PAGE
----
Then I got to thinking. Norway was one of the first places outside of central Europe to bottom ferment. There was a very simple reason why: they had an enormous supply of natural ice. Before the advent of artificial refrigeration, brewing Lager in a country with a temperate climate like the UK was problematic. Where would you get the ice required for lagering?
Some readers speculated that it was most likely Ringnes that brewed the imported Norwegian Lager. As it turns out, it looks like three breweries were in the business: Frydenlund and Schou, as well as Ringnes.
The Ringnes Export is a full-strength beer, so I doubt that it was made specifically for the UK market. The Frydenlund, on the other hand, has an OG similar to a domestic UK Lager. I'm not sure about Schou. The first two examples, though stronger than normal UK Lager, aren't quite full continental strength. While the final example is clearly designed for the UK.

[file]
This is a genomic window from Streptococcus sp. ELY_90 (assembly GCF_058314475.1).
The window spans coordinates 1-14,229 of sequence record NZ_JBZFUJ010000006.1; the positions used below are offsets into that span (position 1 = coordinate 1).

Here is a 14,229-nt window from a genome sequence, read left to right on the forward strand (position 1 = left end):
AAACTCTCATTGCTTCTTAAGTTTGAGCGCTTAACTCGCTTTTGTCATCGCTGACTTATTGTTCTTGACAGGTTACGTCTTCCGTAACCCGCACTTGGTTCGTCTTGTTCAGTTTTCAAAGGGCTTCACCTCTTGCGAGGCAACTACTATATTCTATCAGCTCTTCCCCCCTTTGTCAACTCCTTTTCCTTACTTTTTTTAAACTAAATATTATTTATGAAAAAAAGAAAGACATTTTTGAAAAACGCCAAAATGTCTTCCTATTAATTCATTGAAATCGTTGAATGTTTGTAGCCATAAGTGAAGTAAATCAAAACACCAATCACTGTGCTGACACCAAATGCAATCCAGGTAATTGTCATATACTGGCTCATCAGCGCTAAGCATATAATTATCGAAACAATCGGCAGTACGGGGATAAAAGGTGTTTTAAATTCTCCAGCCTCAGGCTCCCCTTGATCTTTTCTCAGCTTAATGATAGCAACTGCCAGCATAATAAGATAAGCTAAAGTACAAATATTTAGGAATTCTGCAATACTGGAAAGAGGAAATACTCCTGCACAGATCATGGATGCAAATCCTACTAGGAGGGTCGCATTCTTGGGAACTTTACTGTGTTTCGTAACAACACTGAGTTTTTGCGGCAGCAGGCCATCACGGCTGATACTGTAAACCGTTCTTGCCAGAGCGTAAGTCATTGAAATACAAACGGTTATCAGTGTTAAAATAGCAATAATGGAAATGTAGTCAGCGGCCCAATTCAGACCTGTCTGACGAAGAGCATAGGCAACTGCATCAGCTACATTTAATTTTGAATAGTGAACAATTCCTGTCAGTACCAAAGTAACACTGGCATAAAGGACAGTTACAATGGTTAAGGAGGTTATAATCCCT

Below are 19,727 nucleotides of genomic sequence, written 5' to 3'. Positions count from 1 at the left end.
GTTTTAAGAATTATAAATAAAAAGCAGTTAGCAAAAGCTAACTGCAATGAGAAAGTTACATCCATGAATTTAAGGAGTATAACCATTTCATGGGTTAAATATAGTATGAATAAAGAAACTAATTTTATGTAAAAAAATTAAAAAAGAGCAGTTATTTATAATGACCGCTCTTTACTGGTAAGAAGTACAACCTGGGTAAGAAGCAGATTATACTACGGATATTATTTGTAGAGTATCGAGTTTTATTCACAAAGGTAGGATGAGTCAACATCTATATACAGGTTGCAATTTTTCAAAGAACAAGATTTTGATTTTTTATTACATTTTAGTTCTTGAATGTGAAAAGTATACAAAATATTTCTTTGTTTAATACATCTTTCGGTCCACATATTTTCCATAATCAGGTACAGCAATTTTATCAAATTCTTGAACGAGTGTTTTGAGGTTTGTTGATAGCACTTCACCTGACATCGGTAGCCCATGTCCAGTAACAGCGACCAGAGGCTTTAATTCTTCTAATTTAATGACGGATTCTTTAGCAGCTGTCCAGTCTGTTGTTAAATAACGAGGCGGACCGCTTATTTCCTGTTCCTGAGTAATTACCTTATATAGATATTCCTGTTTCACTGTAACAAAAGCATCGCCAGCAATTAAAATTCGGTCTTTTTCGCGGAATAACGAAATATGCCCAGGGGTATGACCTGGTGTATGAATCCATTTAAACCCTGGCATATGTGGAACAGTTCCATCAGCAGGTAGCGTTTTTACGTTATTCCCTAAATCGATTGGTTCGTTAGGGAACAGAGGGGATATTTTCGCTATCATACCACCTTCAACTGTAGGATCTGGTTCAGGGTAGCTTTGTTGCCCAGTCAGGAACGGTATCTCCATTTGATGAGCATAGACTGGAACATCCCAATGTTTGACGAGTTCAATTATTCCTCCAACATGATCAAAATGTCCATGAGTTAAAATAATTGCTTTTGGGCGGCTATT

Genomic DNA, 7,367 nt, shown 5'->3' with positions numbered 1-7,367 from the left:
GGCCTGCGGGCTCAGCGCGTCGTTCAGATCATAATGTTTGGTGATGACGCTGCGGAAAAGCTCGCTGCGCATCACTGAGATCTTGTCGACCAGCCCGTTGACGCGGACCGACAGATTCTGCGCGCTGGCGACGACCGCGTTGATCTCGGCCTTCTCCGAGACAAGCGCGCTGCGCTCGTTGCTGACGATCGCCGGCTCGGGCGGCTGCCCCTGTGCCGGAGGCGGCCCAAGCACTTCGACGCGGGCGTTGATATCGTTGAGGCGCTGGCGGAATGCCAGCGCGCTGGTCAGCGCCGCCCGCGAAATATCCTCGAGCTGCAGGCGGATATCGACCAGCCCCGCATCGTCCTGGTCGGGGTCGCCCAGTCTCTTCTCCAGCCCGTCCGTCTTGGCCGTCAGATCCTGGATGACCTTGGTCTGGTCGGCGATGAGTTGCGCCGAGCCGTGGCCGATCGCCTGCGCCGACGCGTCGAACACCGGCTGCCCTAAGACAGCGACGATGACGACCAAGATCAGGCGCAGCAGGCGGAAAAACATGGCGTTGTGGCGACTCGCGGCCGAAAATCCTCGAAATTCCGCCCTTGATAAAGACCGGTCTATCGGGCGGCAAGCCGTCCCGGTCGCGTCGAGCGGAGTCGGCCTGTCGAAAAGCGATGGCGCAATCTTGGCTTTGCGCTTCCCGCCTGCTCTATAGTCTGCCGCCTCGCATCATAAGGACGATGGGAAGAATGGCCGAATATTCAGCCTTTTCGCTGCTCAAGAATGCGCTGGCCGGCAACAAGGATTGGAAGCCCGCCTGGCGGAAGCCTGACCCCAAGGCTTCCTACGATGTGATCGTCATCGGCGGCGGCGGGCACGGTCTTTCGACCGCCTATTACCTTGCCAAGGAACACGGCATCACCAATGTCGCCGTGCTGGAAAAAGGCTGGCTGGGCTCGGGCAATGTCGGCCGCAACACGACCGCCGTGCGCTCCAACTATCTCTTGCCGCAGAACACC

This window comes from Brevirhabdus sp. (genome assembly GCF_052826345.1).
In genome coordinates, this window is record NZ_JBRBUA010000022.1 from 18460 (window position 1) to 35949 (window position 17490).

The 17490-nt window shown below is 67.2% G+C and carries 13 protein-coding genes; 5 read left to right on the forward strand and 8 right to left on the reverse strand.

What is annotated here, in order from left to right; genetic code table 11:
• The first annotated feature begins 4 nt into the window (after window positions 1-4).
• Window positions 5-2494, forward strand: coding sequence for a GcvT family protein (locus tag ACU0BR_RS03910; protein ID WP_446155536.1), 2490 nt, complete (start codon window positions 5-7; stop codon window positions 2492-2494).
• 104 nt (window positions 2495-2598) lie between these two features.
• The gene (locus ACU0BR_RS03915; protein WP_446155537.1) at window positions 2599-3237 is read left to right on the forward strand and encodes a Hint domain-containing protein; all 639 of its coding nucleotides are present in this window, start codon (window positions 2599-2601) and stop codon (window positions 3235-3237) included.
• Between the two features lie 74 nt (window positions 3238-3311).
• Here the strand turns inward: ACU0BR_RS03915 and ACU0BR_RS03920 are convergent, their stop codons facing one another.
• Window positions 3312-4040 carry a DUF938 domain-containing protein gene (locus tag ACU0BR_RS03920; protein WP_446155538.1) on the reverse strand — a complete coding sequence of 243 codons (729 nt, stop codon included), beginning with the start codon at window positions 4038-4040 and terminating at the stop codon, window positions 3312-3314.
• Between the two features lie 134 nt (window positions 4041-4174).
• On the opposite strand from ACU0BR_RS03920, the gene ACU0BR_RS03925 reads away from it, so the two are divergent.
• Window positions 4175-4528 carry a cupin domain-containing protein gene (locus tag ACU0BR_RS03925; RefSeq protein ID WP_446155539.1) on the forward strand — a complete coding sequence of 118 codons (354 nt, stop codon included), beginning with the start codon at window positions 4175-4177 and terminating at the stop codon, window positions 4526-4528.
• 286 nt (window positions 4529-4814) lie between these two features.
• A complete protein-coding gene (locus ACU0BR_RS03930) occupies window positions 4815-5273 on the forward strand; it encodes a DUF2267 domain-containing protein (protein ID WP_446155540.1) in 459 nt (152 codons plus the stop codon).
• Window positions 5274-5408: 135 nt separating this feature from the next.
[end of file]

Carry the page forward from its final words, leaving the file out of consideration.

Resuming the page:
I'm surprised at how strong Three Towns is. I though that was the classic mellanöl.
|Norwegian- and Swedish-brewed Lager in the UK 1955 - 1963|
|Year||Brewer||Beer||Price per pint d||OG||FG||ABV||App. Atten-uation||colour|
|1957||Ringnes||Export Lager Beer||1052.5||1006.9||5.96||86.86%||13|
|1955||Swedish Beer Export Co.||Three Towns Beer||30||1052.9||1008.7||5.77||83.55%||9|
|Whitbread Gravity book held at the London Metropolitan Archives, document number LMA/4453/D/02/002.|